Starting a foundation is an effective way to put money back into your community or other communities in need. If you're willing to put in the work, a foundation can start with anyone and it can be an incredibly positive force. Charities and other organizations have a place in a social justice-geared worldview, and often they can accomplish things that other groups cannot.
A foundation is an organization that runs programs and/or gives money to them. Foundations can look very different, but in general, it's helpful to think of them as falling into one of two common categories: private and public.
A private foundation is set up by an individual or a family with family money or in some cases money from a corporation, such as the Ford Foundation. Private foundations are usually rolling out grants and taking in applications because they need to give a certain amount away every fiscal year. There are two further types of private foundations: private operating foundations and private nonoperating foundations. Private operating foundations, such as museums or the American Cancer Societym, perform charitable activities themselves. Private nonoperating foundations fund the activities of other nonprofits or NGOs that perform the actual activities, usually through grants.
A public foundation, also known as a public charity, a community foundation or a grantmaking charity, gets money from a more diverse group of sources (not just one family or corporation): individuals can donate, other foundations can contribute and in some cases, government agencies even give money to public foundations. Think Americares Foundation or Save the Children. Both private and public foundation contributions are tax-deductible, but the two types of foundations fill out slightly different tax forms. Private foundations file Form 990-PF with the IRS, while public foundations file the regular Form 990.
Before beginning the legal proceedings, it’s important to know the who, what, why and when of your future foundation. What is your specific area of interest? Whom do you want to help? How are you going to make it happen? Arguably, the most important of these questions for you to answer will be the “why,” so put time into developing a mission statement, a vision, goals and even deliverables.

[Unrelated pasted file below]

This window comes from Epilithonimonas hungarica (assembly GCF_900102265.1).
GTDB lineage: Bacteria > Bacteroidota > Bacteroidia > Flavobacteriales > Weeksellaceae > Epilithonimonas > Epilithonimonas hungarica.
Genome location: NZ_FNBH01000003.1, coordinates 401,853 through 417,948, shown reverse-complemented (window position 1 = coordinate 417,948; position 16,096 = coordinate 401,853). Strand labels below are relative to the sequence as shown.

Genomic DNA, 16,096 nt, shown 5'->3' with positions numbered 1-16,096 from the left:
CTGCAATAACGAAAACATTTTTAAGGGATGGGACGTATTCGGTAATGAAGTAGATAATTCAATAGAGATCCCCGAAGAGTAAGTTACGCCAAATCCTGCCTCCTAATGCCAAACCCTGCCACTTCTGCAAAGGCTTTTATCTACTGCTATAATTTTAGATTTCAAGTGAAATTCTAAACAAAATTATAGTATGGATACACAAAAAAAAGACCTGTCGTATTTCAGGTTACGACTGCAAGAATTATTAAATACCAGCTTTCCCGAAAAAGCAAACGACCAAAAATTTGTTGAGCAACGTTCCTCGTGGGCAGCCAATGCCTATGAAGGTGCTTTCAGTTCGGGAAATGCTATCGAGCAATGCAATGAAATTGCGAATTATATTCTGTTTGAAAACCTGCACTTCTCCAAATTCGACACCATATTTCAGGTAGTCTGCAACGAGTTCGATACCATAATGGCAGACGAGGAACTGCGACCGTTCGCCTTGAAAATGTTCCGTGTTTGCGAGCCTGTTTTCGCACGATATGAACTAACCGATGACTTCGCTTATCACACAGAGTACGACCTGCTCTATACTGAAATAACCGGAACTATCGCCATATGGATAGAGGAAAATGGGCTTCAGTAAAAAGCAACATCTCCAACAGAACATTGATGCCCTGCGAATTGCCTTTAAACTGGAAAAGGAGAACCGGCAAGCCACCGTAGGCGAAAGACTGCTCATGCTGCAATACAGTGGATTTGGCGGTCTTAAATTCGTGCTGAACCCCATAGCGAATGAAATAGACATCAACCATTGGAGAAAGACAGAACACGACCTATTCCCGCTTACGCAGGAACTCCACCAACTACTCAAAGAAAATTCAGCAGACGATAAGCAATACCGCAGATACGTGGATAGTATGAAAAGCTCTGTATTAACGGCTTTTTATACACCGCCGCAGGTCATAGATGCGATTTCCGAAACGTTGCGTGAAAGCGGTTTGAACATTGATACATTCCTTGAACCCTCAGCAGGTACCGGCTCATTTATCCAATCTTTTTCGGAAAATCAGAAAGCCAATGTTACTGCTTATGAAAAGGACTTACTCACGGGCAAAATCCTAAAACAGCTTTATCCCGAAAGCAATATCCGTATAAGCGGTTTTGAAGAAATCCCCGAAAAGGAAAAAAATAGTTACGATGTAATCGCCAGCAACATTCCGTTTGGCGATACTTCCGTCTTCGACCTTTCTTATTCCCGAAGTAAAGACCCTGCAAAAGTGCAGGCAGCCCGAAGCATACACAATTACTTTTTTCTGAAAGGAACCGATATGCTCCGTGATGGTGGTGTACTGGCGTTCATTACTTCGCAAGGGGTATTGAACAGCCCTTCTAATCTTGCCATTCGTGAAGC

First, choose your state. If you are creating a private foundation from your company and you work in multiple states, or if you travel between different states, make sure to ask an attorney or contact the respective Secretary of State’s offices to make sure you incorporate your foundation into the right state. Once you know the state where you'll be registering, you can check that your desired foundation name isn’t registered to any other organization with your specific Secretary of State office.
Once you have confirmed your name is free, it is time to draft an “Article of Incorporation.” This document will govern your corporation’s management. At the same time, you may want to name board members, pay a filing fee, apply for an employer identification number, file Form 1023 to receive tax-exempt status and establish by-laws. By-laws will make up your foundation’s “constitution” and can include anything from terms of service for board members, to procedures and guidelines for funding. Guidelines for funding are especially important and should include the process for selection of grantees, applications, grant amounts and calendars.
Best to get your ducks in a row early and not take any chances. Since foundations give people and corporations tax benefits, they are often under scrutiny to ensure there is no corruption or illegal behavior going on. Drafting a “conflict of interest” policy and other anti-corruption policies will go a long way to ensuring that accidents don’t happen and showing that you're serious about using your foundation for the right reasons. Such policies can explain how your foundation will deal with situations in which a board member or employee’s personal interests conflict with the interests of the foundation, as well as other best practices. The best policy is usually to disclose potential conflict-of-interest areas upfront and then excuse people from votes or tasks in which a conflict of interest would be likely to present itself.
Especially if your foundation is public, fundraising will be an intimate part of your foundation’s activities and essential to building sustainability. There are several ways to help your foundation raise money. First is having a well-designed and engaging website that encourages visitors to donate. Second is having clear and comprehensive documentation and literature on what your foundation does, what the money will go to (broken up by percentages), the difference it makes and so on. Finally, having a specified person or period of time dedicated to resource mobilization can help you balance strategies from corporate and government sponsorship to crowdfunding to the investment of funds.
Often, we think of foundations as wealthy individuals or organizations giving money —The Bill and Melinda Gates Foundation and The Rockefeller Foundation, for instance — and this makes sense. After all, broadly speaking, this is an organization whose main purpose is to make grants and award money for charitable purposes. But foundations formed by billionaires are far from the only types of these organizations doing good in the world. Community-built movements and foundations are not only effective, but they are also sustainable and needed.